“During the Thanksgiving travel period, we saw the highest throughput volume since 2019, and we expect that trend to continue over the upcoming holiday travel period,” TSA Administrator David Pekoske said in a news release.
The Transportation Security Administration has tips for fliers bringing food and gifts home this holiday season as it readies for passenger totals to reach pre-pandemic levels.
Officials say passengers should be aware of travel conditions and arrive early for their flight, especially during the busiest days for year-end holiday travel — Dec. 22 through Dec. 30.
“During the Thanksgiving travel period, we saw the highest throughput volume since 2019, and we expect that trend to continue over the upcoming holiday travel period,” TSA administrator David Pekoske said in a news release.
Some of the tips that TSA has for travelers include:
- Not bringing firearms or other prohibited items through TSA checkpoints
- Ensuring any gifts brought aboard can be unwrapped and inspected if needed
- Bringing an acceptable form of ID
- Enrolling in TSA PreCheck
- Requesting any needed assistance or passenger support at least 72 hours before arriving
- Using digital assistants like @AskTSA on social media, “AskTSA” (275-872) via text or the TSA Contact Center at 1-866-289-9673
- Practicing good cybersecurity habits and being aware while in the airport
- Be patient and gracious with front-line flight and airport staff
For those bringing food on a flight, the TSA says solids are good to go. Your liquids and spreadable foods, however, may be less likely to make it on board. Finish up any of those items before you hop aboard a plane.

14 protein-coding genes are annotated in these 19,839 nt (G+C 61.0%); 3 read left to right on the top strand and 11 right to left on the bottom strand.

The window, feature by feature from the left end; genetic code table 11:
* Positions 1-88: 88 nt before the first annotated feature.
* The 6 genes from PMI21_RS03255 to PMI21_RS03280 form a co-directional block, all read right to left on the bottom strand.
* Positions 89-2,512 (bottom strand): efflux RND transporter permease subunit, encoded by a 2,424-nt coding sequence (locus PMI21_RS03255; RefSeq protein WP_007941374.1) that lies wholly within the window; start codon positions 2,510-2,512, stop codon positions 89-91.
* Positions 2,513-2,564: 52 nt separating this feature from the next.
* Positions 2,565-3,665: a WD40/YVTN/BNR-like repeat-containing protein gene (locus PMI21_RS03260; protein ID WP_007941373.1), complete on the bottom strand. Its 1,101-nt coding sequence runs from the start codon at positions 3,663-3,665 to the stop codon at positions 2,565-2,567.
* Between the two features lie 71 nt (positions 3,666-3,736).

John M. Busch, a federal security director for the Department of Homeland Security, said the department has been most concerned about the presence of prohibited firearms on flights. All three local airports have seen 25 or more firearms at a checkpoint this year.
“All I can ask of everybody is if you are a responsible gun owner, know where your firearm is before you set out to travel from your home. Check your bag. Check it twice,” Busch said.
Busch added that firearm owners should be weary of carrying ammunition or any weapons into an airport because “it’s going to be a very troubling experience” for both the owner and other passengers.
“We will call the local law enforcement over. In this environment, in our jurisdiction, you will be cited by the police with a criminal citation and violation of Virginia law,” Busch said.
“And it also is very disruptive to the rest of our security checkpoint. All of our officers are very well trained in dealing with these issues, but when something like that comes through our checkpoint, it stops everything.”
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